Breaking Block

This one is slow-cooking right now. There are still a bunch of changes I want to make to the in-game economy and the gameplay, and the two aforementioned projects have been occupying most of my Smiling Cat time the past couple of weeks. It does not have an iOS build yet, but might have one by the end of day today. I did write a bunch of optimized shaders that use only what I need, and nothing that I don’t, and those optimizations have benefited the prior two projects as mentioned.

Well, back to work for me. I’ve got lots of builds and stuff to do before today’s meetup.


Feb 22

Apple StuffA couple of days ago, I invested in all the hardware that I should need to start creating iOS builds of my existing and new games. I got it all set up, and began the process of joining Apple’s Developer Program under the Smiling Cat banner…

…And that’s where we still sit. One thing to know when joining Apple’s Developer Program as a company is that you will need to be verified by Dunn & Bradstreet (a company that maintains an authoritative business registry and issues credit reports on businesses) before you can successfully sign up, and it is not a particularly quick process. Getting listed in their database is not the issue – if your company has accounts at any financial institution, it probably already has a D-U-N-S number. However, if you have not worked with Dunn & Bradstreet before, it is likely that your company is in unverified status in their database, and you will need to provide them with proof of your business registration, as well as work with them to correct any inaccurate information.

Note that you do not need to do this if joining Apple’s Developer Program as an individual, only if joining as a company. I guess this is all an effort to keep the riffraff out of the App Store’s walled garden, but, WOW. After the ease with which I signed up for the Android Developer Program, this was unexpected. As of now, it looks like I will be clear to start iOS development the first week of March. In the meantime, I temporarily have some fantastic new paperweights that are shaped like useful development tools =P. Despite the delay, I’m still looking forward to releasing my full mobile games catalog on iOS in the coming months.

Penguin Temple Result Work still progresses on Vintage Pachinko. Phil from Dioram has created an awesome background that continues the “Deus Penguin” series, and we are just working on adding some of the finer details to the machine.

Breaking Block, as it is now tentatively titled, is coming along nicely as well. Last weekend it saw a transformative overhaul that took the gameplay out of the 80’s, and brought it up to today’s mobile gaming standards. One particular problem that has always plagued block breaker games is the tedium of trying to get those last couple of bricks at the end of a level. Introducing a bit of computer-controlled competition for those last couple of bricks solves that issue quite nicely, and even makes the end of the level exciting. (“Gah! No! You stay away from my bricks!”) Bonus scoring opportunities now occur throughout the level. This is not going to be your typical block breaker game. It’s going to be more than a bit madcap.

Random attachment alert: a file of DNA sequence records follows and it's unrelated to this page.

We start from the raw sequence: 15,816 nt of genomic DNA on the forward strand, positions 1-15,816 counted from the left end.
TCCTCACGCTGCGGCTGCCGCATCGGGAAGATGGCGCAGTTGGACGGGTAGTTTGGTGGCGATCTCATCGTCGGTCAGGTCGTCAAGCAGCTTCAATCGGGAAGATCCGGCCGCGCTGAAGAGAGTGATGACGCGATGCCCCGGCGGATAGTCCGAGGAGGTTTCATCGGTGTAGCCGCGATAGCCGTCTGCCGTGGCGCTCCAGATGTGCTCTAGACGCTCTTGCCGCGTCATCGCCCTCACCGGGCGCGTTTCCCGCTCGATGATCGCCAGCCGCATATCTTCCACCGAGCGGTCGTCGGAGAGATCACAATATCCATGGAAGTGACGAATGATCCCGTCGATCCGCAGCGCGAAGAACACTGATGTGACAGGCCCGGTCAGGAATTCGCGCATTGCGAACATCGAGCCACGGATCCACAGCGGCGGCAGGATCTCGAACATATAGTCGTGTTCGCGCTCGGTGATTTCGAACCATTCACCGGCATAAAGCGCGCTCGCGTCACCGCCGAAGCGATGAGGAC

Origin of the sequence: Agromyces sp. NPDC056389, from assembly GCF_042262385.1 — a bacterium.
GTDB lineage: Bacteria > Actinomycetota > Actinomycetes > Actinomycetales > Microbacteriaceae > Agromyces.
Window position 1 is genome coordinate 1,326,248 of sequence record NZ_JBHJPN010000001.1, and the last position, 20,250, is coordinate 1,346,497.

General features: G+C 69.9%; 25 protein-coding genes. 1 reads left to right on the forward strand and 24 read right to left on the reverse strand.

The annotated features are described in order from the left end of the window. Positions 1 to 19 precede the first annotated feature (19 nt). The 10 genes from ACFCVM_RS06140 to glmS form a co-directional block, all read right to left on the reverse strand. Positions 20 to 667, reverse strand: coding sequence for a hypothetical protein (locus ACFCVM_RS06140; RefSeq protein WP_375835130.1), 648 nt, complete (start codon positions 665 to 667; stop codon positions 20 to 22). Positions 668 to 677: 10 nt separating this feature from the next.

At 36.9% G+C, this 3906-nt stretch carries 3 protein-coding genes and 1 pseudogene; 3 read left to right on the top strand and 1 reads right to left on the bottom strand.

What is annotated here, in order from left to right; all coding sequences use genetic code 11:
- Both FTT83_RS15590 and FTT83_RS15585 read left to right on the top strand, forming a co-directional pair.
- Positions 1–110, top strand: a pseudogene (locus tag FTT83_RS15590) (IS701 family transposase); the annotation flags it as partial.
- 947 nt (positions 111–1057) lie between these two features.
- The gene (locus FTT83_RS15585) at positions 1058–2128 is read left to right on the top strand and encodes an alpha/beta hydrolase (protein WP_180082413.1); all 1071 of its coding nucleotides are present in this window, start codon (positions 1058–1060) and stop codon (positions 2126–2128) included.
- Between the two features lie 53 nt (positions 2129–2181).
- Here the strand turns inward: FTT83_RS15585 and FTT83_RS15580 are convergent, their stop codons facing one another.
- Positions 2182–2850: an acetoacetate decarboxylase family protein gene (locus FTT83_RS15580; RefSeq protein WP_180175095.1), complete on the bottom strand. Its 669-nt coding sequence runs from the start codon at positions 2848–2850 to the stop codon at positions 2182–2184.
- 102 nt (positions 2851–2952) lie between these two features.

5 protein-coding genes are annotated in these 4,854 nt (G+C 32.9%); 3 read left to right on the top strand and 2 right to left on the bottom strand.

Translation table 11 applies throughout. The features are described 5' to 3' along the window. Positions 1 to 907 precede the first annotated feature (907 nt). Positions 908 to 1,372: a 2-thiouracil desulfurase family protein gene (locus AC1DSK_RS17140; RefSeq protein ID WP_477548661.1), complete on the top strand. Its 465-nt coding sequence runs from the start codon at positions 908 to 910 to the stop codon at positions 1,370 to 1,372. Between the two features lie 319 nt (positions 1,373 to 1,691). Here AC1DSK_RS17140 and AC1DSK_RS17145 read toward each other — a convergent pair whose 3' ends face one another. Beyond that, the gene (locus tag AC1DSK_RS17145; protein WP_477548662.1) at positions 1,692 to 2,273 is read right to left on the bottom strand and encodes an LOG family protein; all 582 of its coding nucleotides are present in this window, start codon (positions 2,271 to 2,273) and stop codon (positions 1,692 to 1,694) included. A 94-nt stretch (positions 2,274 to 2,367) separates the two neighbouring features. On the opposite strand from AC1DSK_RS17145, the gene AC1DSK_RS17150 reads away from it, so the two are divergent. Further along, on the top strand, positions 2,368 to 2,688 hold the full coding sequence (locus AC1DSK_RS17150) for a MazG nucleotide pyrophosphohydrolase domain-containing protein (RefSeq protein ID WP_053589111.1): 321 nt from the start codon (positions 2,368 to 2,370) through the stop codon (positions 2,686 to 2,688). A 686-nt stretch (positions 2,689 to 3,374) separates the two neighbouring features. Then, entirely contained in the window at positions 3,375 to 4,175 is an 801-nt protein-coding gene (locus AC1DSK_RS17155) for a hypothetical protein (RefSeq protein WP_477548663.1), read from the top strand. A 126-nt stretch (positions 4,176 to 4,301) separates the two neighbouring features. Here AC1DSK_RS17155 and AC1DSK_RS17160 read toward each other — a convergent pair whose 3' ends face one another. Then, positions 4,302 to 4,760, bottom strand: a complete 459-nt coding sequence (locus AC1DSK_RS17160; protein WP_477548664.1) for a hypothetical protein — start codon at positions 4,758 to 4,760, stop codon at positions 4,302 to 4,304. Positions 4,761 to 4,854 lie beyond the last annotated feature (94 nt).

Finally, I’m creating a Prepare for Warp surprise, not ready to announce what that is yet, but it will be very soon.



Today I just got a preview of a new background for Vintage Pachinko, and it is really looking super-sweet. Phil from Dioram has graciously offered to contribute some artwork for Vintage Pachinko, and so far the results are stunning. I’m really looking forward to releasing another update!

Levels 1In order to help promote my paid mobile lineup and web games, I plan to release a couple of smaller free mobile titles. The first of these titles will be my take on the tried-and-true block breaker game. I already have many of the staples of the sub-genre implemented, such as power-ups, multi-hit blocks, and multi-ball play. It already has some nice features that make it unique, such as vertically-oriented blocks. This allows for some really creative board designs like the ones you see here. I plan on having a lot of levels, eventually hundreds. Right now I am using a really simple text format to define the levels, so that I can crank out new ones as quickly as possible. The game will also have some nice meta-gameplay elements, such as silver and gold coins to be found/earned in each level, persistent upgrades, and cosmetic unlockables. I MIGHT have this game support in-app purchase of the coins used to unlock items; on that I am undecided.

Why a block breaker game? Because Atari 2600 Breakout was Mom’s favorite. She wasn’t a frequent gamer, but for that game, she called in sick from work and spent six hours pursuing the achievement of clearing a board with only one ball. She did get to see a very early prototype of my game, even if she couldn’t play it. This game will be dedicated to her.


Jan 18

Screenshot 5 In preparation for the foreseen “Fever Pachinko” project, I’ve been doing a little work on Vintage Pachinko. I have redesigned a couple of things internally, and now I have interchangeable frames and playfield cells. From there, it was nothing to theme up two new machines as a test.